In electing Neil Abercrombie governor, and rejecting many anti-gay statewide candidates, Hawaii voters have paved the way for passage of a gay-inclusive civil unions bill.

The GOP wave that swamped much of the country on election day appears to have left Hawaii, where Democrats will continue to control the Legislature, unscathed.

Gay rights were an important issue in the race to become the state's next governor.

Republican gubernatorial candidate James “Duke” Aiona, who currently serves as the state's lieutenant governor, had staked much of his political future on opposing a gay-inclusive civil unions bill and promising to back an amendment banning gay marriage in the Hawaii Constitution.

Lawmakers last session narrowly approved a bill that recognizes gay and lesbian couples with civil unions, but Republican Governor Linda Lingle vetoed the measure.

In announcing her decision, Lingle said that she believes civil unions are “essentially same sex marriage by another name.”

During the campaign, Aiona said he agreed with Lingle's opinion and promised to back an amendment that would ban government recognition of all gay unions, closing the option for civil unions left open by a 1998 constitutional amendment granting lawmakers the power to define marriage as a heterosexual union. The measure overruled a 1993 Hawaii Supreme Court ruling that favored gay marriage advocates.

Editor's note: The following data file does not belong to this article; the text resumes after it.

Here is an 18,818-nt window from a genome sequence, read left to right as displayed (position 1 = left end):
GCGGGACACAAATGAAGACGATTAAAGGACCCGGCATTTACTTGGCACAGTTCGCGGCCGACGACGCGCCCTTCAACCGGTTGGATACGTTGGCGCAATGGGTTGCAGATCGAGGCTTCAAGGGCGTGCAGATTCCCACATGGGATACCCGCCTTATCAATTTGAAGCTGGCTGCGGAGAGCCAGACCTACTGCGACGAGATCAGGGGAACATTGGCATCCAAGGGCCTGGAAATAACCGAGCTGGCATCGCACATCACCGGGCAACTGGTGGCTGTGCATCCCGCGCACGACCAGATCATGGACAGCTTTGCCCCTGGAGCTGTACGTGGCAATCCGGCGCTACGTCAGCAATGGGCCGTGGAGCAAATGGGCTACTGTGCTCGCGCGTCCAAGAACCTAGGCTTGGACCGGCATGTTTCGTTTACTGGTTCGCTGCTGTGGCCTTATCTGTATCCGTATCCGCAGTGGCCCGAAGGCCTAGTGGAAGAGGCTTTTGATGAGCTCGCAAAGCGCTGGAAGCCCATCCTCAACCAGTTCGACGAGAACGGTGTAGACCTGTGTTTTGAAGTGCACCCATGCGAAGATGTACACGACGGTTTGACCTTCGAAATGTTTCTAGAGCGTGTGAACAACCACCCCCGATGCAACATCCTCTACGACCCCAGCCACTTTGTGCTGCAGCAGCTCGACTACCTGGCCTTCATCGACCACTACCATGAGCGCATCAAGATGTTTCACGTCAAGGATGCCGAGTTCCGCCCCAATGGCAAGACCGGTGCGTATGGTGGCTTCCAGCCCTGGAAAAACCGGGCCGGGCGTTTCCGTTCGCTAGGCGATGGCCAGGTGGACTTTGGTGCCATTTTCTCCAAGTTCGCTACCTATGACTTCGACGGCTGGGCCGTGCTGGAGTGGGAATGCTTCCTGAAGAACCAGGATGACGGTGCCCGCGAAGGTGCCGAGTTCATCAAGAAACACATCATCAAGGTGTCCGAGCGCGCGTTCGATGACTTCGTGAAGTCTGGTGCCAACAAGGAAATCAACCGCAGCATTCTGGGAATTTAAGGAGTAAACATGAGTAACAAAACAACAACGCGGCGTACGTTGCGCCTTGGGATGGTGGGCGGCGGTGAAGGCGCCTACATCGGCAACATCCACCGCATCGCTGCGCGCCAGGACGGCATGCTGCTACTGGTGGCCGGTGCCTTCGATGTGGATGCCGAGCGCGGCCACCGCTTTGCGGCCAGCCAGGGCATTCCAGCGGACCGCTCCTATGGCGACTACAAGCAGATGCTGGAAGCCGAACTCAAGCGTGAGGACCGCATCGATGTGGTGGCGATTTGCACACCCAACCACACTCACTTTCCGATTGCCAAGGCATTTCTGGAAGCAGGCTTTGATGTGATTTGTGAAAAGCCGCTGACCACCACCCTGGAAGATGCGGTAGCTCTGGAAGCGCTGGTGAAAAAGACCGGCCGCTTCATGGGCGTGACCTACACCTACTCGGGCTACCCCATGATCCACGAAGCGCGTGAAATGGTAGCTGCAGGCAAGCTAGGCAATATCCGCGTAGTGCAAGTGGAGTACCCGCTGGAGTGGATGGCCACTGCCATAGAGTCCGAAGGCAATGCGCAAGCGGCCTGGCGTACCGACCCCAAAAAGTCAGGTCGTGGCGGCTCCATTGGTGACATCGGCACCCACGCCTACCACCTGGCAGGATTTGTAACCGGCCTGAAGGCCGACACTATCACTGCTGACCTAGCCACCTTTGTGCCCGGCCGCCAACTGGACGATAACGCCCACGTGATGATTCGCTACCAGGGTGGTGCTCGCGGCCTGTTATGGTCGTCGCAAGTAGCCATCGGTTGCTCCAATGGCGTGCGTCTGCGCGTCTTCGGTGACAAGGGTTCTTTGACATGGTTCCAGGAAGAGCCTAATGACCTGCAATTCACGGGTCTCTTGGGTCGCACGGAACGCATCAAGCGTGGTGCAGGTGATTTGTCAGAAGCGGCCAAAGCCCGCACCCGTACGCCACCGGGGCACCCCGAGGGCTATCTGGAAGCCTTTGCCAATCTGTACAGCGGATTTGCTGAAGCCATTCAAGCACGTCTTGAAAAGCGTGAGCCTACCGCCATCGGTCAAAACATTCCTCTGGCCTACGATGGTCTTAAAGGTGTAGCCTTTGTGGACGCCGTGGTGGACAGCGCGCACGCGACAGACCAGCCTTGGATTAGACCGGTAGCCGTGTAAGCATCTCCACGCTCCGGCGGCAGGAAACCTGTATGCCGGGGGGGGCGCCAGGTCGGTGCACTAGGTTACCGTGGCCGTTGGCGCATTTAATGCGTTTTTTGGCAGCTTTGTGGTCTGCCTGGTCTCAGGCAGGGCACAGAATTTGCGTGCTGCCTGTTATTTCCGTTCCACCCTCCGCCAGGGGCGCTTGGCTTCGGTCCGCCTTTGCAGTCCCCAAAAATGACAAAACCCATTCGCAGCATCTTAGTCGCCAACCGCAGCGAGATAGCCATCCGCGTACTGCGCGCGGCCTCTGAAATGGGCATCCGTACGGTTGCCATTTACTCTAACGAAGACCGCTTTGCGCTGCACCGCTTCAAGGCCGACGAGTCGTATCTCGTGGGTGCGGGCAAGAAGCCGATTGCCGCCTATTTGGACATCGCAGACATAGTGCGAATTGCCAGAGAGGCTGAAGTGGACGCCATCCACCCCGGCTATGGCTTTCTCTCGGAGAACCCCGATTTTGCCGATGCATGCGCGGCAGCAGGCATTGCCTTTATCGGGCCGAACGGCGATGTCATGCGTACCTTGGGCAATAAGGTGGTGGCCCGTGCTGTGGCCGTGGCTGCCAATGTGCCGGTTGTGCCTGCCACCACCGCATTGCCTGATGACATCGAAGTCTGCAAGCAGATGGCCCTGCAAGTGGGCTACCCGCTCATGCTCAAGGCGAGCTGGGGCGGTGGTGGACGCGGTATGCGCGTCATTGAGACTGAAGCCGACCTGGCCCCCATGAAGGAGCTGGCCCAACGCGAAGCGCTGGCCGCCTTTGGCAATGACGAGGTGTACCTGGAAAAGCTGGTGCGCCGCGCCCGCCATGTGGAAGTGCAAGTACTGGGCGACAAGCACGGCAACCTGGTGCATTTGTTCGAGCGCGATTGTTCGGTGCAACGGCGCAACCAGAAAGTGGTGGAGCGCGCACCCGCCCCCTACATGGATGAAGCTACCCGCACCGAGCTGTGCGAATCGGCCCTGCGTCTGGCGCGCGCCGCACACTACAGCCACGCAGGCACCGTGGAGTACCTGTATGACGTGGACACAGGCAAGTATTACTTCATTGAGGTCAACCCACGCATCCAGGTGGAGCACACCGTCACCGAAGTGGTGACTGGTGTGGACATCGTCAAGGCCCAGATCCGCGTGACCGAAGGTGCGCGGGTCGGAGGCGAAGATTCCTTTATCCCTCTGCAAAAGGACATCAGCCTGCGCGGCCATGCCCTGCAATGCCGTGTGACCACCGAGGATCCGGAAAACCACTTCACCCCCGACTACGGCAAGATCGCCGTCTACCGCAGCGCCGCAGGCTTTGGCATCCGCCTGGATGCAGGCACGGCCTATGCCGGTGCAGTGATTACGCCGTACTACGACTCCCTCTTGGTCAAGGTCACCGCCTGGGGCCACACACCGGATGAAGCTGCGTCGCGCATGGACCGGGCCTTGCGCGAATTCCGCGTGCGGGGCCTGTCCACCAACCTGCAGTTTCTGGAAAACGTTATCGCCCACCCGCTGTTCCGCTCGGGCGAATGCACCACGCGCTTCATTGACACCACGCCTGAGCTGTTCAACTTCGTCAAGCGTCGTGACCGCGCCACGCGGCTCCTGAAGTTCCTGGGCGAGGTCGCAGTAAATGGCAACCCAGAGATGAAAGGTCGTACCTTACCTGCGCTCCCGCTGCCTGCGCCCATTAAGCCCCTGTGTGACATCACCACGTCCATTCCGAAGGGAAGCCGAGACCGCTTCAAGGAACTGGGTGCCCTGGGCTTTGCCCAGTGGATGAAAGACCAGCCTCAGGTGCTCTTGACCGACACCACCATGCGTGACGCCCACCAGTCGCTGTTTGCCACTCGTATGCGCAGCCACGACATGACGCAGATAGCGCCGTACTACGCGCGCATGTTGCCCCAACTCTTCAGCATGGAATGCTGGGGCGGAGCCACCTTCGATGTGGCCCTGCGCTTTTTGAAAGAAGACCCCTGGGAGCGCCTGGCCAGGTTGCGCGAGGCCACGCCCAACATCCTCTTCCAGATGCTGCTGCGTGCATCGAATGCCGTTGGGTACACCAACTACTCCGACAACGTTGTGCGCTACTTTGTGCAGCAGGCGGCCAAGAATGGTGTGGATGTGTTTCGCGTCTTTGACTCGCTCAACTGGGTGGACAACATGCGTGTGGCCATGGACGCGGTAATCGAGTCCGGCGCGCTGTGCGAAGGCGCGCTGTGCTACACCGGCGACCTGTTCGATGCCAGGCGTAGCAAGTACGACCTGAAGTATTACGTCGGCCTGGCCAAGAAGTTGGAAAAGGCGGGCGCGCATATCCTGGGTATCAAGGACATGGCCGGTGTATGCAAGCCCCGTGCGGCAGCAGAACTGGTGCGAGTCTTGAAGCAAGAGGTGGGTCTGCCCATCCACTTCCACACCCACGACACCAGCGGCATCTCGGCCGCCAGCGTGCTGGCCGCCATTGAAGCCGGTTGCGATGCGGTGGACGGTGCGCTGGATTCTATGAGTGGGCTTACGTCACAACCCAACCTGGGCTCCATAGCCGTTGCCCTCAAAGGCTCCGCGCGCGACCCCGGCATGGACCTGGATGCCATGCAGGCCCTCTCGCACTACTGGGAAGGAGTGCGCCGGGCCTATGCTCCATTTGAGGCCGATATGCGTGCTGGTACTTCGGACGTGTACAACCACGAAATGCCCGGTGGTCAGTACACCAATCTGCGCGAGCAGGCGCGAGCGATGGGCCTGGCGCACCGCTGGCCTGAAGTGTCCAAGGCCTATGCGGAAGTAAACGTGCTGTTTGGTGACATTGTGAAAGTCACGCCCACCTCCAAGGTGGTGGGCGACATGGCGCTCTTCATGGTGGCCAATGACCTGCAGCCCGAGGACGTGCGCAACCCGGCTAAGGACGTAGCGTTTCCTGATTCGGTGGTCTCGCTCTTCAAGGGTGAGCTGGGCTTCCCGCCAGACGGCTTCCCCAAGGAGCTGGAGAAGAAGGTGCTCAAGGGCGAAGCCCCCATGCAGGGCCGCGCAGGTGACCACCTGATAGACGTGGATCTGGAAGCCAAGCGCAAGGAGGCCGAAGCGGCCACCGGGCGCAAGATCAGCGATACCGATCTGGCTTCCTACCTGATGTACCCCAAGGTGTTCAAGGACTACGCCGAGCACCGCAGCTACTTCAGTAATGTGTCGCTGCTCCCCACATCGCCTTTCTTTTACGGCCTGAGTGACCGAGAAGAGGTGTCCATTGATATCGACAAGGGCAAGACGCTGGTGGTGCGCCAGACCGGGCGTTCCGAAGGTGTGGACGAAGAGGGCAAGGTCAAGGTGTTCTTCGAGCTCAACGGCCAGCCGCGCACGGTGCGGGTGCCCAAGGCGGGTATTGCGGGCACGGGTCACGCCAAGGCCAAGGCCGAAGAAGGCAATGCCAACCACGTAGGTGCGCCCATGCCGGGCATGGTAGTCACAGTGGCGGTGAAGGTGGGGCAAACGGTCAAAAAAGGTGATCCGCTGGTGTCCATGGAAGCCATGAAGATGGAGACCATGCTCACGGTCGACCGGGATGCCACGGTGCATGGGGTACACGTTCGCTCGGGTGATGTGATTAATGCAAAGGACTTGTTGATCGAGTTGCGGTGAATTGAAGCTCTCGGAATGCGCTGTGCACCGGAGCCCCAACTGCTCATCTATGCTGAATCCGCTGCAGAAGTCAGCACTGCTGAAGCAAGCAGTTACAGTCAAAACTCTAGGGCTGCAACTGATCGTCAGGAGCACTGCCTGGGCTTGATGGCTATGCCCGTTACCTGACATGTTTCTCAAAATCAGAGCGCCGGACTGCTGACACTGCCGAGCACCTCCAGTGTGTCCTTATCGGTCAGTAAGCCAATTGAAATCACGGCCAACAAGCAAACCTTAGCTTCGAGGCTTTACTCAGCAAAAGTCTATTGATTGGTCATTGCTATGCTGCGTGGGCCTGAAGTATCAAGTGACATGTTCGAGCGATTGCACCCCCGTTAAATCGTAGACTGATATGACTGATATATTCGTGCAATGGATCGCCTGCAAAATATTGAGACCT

While Abercrombie, a former congressman, supported the 1998 measure, he also supports government recognition of gay unions.

“It was a bill about civil rights and responsibilities under the constitution, and did not constitute – in my judgment – anything approaching a revision or recalculation or redefinition of marriage,” Abercrombie said, referring to the civil unions bill.

Openly gay House Majority Leader Blake Oshiro has promised to reintroduce his civil unions legislation in the next session.

“In many ways, this election was a referendum on the bill,” Alan Spector, co-chair of Equality Hawaii, told the AP. “This election has shown that equality wins elections. There's no reason for us to believe that we can't pass the bill again.”